New Jersey is facing a severe judge shortage, freezing nearly 4,000 divorce proceedings and around 4,700 other family law cases. Some counties are entirely blocked from holding any divorce trials due to the lack of judges. The delays for contested divorces are sometimes measured in years, far exceeding the state's guideline of resolving cases within 12 months of filing. The shortage has persisted due to New Jersey's unique "courtesy" appointment system, where any senator can block the appointment of a judge in their home county, and accelerated retirements have worsened the situation. New Jersey currently has 57 vacancies, nearly double the system's manageable limit of 30. The backlog has broad spillover effects, affecting other civil litigants and leading to dire consequences for the injured and elderly. Political obstacles, including the "courtesy" appointment system and increased partisanship, have contributed to the dearth of judges. Despite recent confirmations, the situation is described as a "judicial crisis," and a resolution appears unlikely until at least November. The shortage has led to human tragedies, including difficulties in securing child passports, enrolling children in school due to custody battles, and forced cohabitation with abusive partners.
Activision Blizzard, the maker of "Call of Duty," will sell its streaming rights to Ubisoft Entertainment to gain approval from Britain's anti-trust regulator for its $69 billion sale to Microsoft. The original acquisition, announced in early 2022, was blocked by the Competition and Markets Authority (CMA) over concerns that Microsoft would dominate the emerging cloud gaming market. The CMA maintained its decision to veto the deal, leading to a restructured agreement. Under the new terms, Microsoft cannot release Activision games exclusively on its Xbox Cloud Gaming service or control licensing terms for rival services. Ubisoft will acquire cloud streaming rights for Activision's existing and new games for the next 15 years, except in Europe. The CMA will review the new proposal, with a Phase 1 process ending on Oct. 18, possibly followed by a longer Phase 2 examination. The deal marks a significant concession by Microsoft and a win for the CMA, reflecting its tough stance on tech deals since Brexit. Ubisoft's shares were up more than 7% following the news.
A parents group, backed by a conservative legal organization, has asked the U.S. Supreme Court to consider whether an admissions policy at Thomas Jefferson High School for Science & Technology in Virginia is racially discriminatory. The policy, adopted in 2020, was aimed at diversifying the student body and was considered race-neutral. It eliminated a standardized test, capped the number of students from each middle school, and guaranteed seats for top students from each. Following these changes, the percentage of Asian-American students fell, while the share of Black and Hispanic students increased. A group called Coalition for TJ sued, claiming the policy violated the equal protection clause of the 14th Amendment. While a U.S. District Judge sided with the parents, the 4th U.S. Circuit Court of Appeals reversed the decision. The Supreme Court's response is pending.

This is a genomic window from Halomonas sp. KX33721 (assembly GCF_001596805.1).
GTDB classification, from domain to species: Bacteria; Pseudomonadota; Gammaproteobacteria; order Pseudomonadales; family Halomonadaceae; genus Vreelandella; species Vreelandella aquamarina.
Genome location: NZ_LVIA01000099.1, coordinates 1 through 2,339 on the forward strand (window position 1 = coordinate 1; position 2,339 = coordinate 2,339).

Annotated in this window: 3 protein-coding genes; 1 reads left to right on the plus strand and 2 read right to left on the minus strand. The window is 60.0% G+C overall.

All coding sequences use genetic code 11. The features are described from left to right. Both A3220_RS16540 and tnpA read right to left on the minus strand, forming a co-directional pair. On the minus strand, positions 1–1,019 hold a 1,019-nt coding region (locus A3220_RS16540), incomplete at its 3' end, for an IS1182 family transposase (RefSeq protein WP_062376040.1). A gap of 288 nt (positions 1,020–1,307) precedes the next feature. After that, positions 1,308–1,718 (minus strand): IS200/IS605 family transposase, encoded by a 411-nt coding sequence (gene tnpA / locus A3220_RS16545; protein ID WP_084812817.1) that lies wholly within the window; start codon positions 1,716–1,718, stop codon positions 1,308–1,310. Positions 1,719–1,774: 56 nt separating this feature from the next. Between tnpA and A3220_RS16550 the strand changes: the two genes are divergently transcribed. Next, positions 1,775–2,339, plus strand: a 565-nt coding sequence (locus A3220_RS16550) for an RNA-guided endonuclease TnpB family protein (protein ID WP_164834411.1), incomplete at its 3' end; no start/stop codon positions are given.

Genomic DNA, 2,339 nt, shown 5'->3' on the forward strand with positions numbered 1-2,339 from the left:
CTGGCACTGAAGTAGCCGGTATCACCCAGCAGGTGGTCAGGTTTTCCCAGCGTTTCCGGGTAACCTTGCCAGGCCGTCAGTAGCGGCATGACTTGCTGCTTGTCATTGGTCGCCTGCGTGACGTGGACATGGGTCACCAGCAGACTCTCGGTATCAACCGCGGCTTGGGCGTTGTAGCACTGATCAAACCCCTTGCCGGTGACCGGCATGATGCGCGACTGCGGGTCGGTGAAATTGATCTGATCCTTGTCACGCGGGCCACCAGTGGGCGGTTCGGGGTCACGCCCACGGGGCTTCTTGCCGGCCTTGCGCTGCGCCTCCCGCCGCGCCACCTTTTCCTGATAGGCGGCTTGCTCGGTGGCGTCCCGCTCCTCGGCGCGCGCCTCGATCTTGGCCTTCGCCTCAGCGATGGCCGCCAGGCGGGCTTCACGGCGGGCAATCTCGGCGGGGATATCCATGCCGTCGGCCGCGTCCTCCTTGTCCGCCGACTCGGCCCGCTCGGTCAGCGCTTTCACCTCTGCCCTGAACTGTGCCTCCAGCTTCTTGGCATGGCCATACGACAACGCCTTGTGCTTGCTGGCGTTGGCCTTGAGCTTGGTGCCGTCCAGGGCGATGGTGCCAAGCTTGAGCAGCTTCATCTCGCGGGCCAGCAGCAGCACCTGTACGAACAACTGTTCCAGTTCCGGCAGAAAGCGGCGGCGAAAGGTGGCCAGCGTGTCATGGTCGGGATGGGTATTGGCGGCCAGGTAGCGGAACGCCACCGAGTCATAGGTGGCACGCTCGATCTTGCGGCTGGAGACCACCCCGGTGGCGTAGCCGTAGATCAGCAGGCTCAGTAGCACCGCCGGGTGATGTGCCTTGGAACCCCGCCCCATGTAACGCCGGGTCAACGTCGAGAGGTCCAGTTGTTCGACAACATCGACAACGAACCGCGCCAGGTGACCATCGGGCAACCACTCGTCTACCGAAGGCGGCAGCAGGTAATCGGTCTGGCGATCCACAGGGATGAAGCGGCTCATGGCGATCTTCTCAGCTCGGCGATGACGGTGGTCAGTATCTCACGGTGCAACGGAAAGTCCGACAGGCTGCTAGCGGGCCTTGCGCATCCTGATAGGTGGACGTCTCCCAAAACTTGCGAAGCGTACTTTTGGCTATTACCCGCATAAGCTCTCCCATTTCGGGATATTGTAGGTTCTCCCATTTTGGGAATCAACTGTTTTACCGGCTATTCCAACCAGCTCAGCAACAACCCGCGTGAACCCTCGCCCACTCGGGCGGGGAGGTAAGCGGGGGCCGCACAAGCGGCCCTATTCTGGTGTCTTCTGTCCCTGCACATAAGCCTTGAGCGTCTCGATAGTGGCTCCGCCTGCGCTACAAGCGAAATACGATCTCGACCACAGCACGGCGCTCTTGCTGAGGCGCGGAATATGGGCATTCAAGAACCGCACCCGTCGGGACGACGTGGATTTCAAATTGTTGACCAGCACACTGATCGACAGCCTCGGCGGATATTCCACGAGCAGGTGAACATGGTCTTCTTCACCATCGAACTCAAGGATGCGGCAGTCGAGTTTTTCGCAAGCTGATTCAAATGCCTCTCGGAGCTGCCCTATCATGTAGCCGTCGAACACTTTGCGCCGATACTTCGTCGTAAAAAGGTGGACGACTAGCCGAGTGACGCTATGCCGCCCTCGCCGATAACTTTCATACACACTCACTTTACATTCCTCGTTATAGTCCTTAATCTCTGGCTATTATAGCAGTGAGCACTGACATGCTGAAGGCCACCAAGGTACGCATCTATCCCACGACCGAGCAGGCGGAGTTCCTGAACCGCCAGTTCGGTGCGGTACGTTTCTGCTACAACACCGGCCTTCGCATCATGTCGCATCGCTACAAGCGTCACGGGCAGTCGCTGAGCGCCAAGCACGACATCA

The Inflation Reduction Act of 2022, which includes provisions for transitioning industry away from coal and natural gas, also introduces a 45V tax credit for hydrogen produced with low greenhouse gas output. This means that the hydrogen must be produced by clean electricity to qualify for the tax credit. While some advocate for maintaining or enhancing this restriction, others worry that it may stifle the hydrogen industry's growth. In my column I suggest that the solution lies in better funding and streamlining the clean electricity sector and its related tax credit regime. The EU has already implemented a renewable hydrogen regulatory framework that emphasizes connecting new hydrogen generation systems to new renewable energy systems. The U.S. must also recognize that clean hydrogen's fate is tied to clean energy systems like solar and wind. Uncertainty in the clean energy sector, particularly regarding tax credit eligibility, may be slowing down the production of clean electricity systems. To foster the renewable hydrogen industry, the U.S. must streamline and clarify the clean electricity tax credit system, possibly aligning with the EU's approach. The policy should focus on locating and clarifying bottlenecks in existing regulatory frameworks and tax incentives, redirecting investments earmarked for hydrogen to grow the clean economy.